Simian Mobile Disco (SMD) are back with this their second full length studio album, and a roster of guest singers which reads like a “who’s who” of modern fronts people. Before I divulge – some history.

I don’t think you need to know this; thanks to the impact the duo of James Ford and Jas Shaw have had on the scene, especially due to their numerous remixes of artists as diverse as Bjork, The Arctic Monkeys and Air, but here goes anyway. Starting as a branch off from the four-piece band they were in, simply known as Simian, the duo set off on a musical journey of low profile releases and celebrity remixes, until the underground hit “Hustler” allowed them to record the hit album “Attack Decay Sustain Release” in 2007. Supporting slots for the Klaxons, then The Chemical Brothers lead us to the present day, and a lot to be proud of I guess.

They have every right to be proud – their up-beat electro/tech-house stylings has seen some of the hottest names in the current underground scene beating a path to their door to vocalise for them. Hence on this album we have gruff Rhys of the Super Furry Animals, Jamie Lidell, and the mighty Beth Ditto, among many others, hogging the microphones.

It is Beth Ditto’s track “Cruel Intentions” that shows instant chart potential – with a sweet, sweet vocal spread lusciously across a pulsating electro rhythm – this wouldn’t just break into the charts, it would destroy it completely.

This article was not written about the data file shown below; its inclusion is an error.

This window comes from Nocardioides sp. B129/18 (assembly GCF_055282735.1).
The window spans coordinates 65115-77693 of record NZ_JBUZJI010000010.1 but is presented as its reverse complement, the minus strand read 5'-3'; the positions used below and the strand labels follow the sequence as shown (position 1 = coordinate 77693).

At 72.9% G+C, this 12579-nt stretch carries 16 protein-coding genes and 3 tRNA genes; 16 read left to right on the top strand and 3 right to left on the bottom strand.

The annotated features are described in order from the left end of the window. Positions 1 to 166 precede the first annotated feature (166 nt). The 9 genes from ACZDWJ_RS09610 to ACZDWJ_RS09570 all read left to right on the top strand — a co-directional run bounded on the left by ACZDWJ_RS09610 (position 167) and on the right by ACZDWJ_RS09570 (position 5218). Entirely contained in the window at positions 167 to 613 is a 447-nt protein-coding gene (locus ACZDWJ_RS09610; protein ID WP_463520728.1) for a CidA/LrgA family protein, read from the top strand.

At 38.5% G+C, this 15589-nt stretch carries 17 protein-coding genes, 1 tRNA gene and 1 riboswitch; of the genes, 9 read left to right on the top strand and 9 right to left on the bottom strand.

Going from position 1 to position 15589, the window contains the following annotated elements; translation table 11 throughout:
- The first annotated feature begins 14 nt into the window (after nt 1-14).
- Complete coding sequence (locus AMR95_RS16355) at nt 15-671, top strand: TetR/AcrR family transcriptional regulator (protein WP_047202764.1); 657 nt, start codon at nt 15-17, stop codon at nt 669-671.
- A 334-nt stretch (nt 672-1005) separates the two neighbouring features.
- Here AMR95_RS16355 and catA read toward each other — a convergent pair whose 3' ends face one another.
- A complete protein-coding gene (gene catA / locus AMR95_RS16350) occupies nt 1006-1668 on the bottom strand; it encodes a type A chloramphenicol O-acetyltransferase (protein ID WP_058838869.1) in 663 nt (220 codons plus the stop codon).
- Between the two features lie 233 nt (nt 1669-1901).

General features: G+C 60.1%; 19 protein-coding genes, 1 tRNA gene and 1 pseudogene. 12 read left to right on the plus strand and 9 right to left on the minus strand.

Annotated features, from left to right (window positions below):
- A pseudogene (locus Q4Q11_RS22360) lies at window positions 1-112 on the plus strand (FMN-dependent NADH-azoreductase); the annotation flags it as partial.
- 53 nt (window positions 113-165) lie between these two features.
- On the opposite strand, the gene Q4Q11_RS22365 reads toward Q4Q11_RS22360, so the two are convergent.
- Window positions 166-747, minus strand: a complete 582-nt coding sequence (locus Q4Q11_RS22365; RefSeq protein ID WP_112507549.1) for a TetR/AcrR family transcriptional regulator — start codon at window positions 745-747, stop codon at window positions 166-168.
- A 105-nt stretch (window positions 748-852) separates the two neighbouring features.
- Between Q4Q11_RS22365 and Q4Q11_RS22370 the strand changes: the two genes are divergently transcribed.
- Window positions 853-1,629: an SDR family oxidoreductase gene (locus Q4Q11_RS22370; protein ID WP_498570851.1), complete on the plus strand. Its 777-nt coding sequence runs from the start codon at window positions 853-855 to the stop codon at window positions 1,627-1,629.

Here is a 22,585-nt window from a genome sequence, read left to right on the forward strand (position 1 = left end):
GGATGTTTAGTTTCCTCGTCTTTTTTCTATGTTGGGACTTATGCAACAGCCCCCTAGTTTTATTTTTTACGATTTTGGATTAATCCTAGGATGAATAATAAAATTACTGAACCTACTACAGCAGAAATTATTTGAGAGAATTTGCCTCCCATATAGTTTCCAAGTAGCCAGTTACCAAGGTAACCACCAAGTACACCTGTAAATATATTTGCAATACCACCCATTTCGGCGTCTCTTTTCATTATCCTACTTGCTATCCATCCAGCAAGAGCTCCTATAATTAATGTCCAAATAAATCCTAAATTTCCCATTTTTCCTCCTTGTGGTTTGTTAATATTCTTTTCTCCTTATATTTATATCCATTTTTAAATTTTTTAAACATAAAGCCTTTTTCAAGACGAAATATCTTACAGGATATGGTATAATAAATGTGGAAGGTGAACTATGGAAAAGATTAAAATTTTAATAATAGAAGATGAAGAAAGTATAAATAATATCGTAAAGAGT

Highlights for me are the anthemic “10000 Horses Can’t Be Wrong”, which could make any dancefloor sway like the top deck of a cruise liner in a storm. Then  there’s the chugging opener “Cream Dream”, with Gruff Rhys in fine form on vocals across a sparse, techno-lite rhythm, and Jamie Lidell all over a slightly wonky “Off the Map”. “Ambulance” checks all the right boxes with me too, being a very acid-electro style dancefloor track – even I would make a fool of myself dancing to this.

Funnily enough, the song chosen as the first single, “Audacity of Huge”, leaves me cold – being nothing more in my eyes than a repetitive irritant than a potential chart-breaker. Also the latter tracks of “Bad Blood” (featuring Hot Chips’ Alexis Taylor) and “Turn up the Dial” (with the Young Fathers) are nowhere near as strong as the earlier material on this album, but that’s what happens when you set off on a sprint in a distance race, I suppose.

So is it worth it? I don’t think I need to give you too much persuasion, so simply yes – it really is. It’s as tempting as ice-cream, but will last a hell of a lot longer on your iPod!